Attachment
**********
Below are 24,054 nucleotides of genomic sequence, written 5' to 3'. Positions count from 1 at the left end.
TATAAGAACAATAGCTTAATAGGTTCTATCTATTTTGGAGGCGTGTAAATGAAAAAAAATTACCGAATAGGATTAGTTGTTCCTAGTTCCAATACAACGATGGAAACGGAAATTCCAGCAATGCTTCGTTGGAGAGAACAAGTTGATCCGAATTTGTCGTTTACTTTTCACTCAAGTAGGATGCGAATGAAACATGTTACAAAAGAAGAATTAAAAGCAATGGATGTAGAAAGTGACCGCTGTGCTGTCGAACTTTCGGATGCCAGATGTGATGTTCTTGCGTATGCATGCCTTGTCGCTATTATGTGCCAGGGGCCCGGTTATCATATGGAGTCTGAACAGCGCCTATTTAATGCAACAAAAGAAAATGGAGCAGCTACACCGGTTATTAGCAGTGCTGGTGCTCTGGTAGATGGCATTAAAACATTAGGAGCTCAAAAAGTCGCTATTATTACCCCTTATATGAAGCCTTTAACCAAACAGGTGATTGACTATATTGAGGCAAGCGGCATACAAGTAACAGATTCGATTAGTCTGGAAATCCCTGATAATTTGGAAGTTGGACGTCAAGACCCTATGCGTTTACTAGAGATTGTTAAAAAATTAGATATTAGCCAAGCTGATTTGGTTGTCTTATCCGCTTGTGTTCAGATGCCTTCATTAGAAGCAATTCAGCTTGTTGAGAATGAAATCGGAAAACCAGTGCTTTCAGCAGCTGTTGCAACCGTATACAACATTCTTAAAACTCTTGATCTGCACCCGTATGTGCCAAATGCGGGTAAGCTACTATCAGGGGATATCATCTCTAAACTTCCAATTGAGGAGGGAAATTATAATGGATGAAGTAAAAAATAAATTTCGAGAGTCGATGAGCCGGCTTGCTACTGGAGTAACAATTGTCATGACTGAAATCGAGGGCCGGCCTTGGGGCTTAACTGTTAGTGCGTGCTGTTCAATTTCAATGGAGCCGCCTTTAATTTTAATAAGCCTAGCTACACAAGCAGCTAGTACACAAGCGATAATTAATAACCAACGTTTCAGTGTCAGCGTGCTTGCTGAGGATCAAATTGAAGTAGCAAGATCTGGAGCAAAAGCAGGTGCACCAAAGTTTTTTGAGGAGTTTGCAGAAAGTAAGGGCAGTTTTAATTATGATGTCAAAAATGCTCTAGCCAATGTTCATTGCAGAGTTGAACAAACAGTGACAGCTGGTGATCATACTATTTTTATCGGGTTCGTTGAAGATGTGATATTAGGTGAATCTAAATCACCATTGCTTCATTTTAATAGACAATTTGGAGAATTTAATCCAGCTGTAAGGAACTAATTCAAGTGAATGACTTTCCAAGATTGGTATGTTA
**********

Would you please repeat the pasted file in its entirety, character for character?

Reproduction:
Below are 24,054 nucleotides of genomic sequence, written 5' to 3'. Positions count from 1 at the left end.
TATAAGAACAATAGCTTAATAGGTTCTATCTATTTTGGAGGCGTGTAAATGAAAAAAAATTACCGAATAGGATTAGTTGTTCCTAGTTCCAATACAACGATGGAAACGGAAATTCCAGCAATGCTTCGTTGGAGAGAACAAGTTGATCCGAATTTGTCGTTTACTTTTCACTCAAGTAGGATGCGAATGAAACATGTTACAAAAGAAGAATTAAAAGCAATGGATGTAGAAAGTGACCGCTGTGCTGTCGAACTTTCGGATGCCAGATGTGATGTTCTTGCGTATGCATGCCTTGTCGCTATTATGTGCCAGGGGCCCGGTTATCATATGGAGTCTGAACAGCGCCTATTTAATGCAACAAAAGAAAATGGAGCAGCTACACCGGTTATTAGCAGTGCTGGTGCTCTGGTAGATGGCATTAAAACATTAGGAGCTCAAAAAGTCGCTATTATTACCCCTTATATGAAGCCTTTAACCAAACAGGTGATTGACTATATTGAGGCAAGCGGCATACAAGTAACAGATTCGATTAGTCTGGAAATCCCTGATAATTTGGAAGTTGGACGTCAAGACCCTATGCGTTTACTAGAGATTGTTAAAAAATTAGATATTAGCCAAGCTGATTTGGTTGTCTTATCCGCTTGTGTTCAGATGCCTTCATTAGAAGCAATTCAGCTTGTTGAGAATGAAATCGGAAAACCAGTGCTTTCAGCAGCTGTTGCAACCGTATACAACATTCTTAAAACTCTTGATCTGCACCCGTATGTGCCAAATGCGGGTAAGCTACTATCAGGGGATATCATCTCTAAACTTCCAATTGAGGAGGGAAATTATAATGGATGAAGTAAAAAATAAATTTCGAGAGTCGATGAGCCGGCTTGCTACTGGAGTAACAATTGTCATGACTGAAATCGAGGGCCGGCCTTGGGGCTTAACTGTTAGTGCGTGCTGTTCAATTTCAATGGAGCCGCCTTTAATTTTAATAAGCCTAGCTACACAAGCAGCTAGTACACAAGCGATAATTAATAACCAACGTTTCAGTGTCAGCGTGCTTGCTGAGGATCAAATTGAAGTAGCAAGATCTGGAGCAAAAGCAGGTGCACCAAAGTTTTTTGAGGAGTTTGCAGAAAGTAAGGGCAGTTTTAATTATGATGTCAAAAATGCTCTAGCCAATGTTCATTGCAGAGTTGAACAAACAGTGACAGCTGGTGATCATACTATTTTTATCGGGTTCGTTGAAGATGTGATATTAGGTGAATCTAAATCACCATTGCTTCATTTTAATAGACAATTTGGAGAATTTAATCCAGCTGTAAGGAACTAATTCAAGTGAATGACTTTCCAAGATTGGTATGTTA